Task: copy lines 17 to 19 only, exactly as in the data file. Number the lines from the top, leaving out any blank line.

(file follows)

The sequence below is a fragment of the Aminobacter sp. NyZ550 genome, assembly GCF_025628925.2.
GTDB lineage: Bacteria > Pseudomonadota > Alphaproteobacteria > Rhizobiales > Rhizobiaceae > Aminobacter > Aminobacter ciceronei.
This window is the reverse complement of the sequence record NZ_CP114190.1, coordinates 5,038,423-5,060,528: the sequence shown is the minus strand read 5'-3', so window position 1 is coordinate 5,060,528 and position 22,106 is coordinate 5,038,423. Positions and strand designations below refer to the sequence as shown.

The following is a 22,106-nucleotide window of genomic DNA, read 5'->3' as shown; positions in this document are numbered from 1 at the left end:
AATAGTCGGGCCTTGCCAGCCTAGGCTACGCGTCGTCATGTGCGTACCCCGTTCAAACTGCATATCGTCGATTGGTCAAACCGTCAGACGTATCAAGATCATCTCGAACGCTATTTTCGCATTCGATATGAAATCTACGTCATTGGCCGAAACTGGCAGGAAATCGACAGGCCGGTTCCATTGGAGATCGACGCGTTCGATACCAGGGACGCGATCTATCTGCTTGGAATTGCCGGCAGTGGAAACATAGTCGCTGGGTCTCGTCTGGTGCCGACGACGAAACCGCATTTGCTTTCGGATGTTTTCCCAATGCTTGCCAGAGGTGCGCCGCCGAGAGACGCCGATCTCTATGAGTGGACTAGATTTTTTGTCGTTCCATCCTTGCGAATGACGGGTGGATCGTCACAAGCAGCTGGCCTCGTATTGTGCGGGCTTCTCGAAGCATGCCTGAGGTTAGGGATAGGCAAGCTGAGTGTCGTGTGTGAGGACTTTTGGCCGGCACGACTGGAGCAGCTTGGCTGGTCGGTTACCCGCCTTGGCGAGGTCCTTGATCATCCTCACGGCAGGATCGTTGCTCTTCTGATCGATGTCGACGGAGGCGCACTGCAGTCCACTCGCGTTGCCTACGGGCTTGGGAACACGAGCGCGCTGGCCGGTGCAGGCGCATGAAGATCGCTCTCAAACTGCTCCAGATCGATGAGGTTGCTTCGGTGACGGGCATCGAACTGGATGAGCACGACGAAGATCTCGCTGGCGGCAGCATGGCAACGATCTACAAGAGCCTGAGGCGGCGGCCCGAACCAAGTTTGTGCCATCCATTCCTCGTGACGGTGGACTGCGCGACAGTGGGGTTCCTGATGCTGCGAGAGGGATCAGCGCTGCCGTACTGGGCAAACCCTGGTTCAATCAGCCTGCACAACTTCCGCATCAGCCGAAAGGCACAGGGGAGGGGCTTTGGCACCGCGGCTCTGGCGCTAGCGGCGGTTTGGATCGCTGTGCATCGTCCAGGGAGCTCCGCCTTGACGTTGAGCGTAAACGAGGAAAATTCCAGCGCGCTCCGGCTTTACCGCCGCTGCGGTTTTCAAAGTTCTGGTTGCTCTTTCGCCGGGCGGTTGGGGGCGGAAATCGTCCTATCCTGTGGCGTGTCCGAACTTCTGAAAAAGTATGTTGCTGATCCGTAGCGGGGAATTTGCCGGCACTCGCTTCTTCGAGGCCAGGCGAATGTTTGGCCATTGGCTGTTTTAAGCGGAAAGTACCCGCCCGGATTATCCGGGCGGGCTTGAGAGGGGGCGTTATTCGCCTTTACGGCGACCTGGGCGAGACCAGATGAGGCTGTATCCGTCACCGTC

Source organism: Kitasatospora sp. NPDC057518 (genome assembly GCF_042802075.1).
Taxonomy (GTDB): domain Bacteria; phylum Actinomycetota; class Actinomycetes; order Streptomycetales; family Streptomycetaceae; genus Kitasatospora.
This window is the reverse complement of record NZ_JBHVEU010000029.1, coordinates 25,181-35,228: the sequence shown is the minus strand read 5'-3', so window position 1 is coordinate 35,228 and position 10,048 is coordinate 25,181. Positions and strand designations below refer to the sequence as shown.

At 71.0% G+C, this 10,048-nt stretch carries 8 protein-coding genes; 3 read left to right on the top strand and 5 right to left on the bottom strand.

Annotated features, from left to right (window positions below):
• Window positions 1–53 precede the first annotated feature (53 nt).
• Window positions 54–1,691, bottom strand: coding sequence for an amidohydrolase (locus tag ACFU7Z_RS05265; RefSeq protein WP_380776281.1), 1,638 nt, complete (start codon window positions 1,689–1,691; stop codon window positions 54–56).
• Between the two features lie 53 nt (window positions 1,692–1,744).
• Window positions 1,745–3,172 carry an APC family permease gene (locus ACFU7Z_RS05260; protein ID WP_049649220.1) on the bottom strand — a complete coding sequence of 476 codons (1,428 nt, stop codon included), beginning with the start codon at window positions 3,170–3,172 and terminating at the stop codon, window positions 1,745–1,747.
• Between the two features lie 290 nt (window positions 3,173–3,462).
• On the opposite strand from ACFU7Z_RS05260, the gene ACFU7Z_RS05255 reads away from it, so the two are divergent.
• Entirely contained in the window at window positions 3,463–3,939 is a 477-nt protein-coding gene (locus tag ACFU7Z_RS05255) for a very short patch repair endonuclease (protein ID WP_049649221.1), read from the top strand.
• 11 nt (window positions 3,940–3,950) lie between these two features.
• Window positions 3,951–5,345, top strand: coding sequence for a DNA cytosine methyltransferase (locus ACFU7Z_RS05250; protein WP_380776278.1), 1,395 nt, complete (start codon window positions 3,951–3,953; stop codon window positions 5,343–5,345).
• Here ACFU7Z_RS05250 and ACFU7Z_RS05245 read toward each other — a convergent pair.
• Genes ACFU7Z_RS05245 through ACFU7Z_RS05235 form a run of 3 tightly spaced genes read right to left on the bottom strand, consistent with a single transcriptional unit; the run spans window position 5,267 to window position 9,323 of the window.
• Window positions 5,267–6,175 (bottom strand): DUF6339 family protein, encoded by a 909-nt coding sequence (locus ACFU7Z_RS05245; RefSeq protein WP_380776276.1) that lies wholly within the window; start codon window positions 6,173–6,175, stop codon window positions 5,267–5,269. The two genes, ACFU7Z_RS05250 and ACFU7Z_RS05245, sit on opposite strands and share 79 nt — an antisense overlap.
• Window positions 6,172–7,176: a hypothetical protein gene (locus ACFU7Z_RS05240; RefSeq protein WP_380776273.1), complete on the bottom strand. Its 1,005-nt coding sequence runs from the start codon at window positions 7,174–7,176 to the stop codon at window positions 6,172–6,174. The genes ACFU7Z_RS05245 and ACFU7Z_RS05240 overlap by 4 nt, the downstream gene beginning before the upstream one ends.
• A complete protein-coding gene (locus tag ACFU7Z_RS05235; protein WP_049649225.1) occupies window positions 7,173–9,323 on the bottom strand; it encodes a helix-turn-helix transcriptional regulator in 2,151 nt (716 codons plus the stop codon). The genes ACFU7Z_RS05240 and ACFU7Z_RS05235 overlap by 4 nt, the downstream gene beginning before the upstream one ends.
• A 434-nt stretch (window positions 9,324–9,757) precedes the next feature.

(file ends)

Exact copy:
• Entirely contained in the window at window positions 3,463–3,939 is a 477-nt protein-coding gene (locus tag ACFU7Z_RS05255) for a very short patch repair endonuclease (protein ID WP_049649221.1), read from the top strand.
• 11 nt (window positions 3,940–3,950) lie between these two features.
• Window positions 3,951–5,345, top strand: coding sequence for a DNA cytosine methyltransferase (locus ACFU7Z_RS05250; protein WP_380776278.1), 1,395 nt, complete (start codon window positions 3,951–3,953; stop codon window positions 5,343–5,345).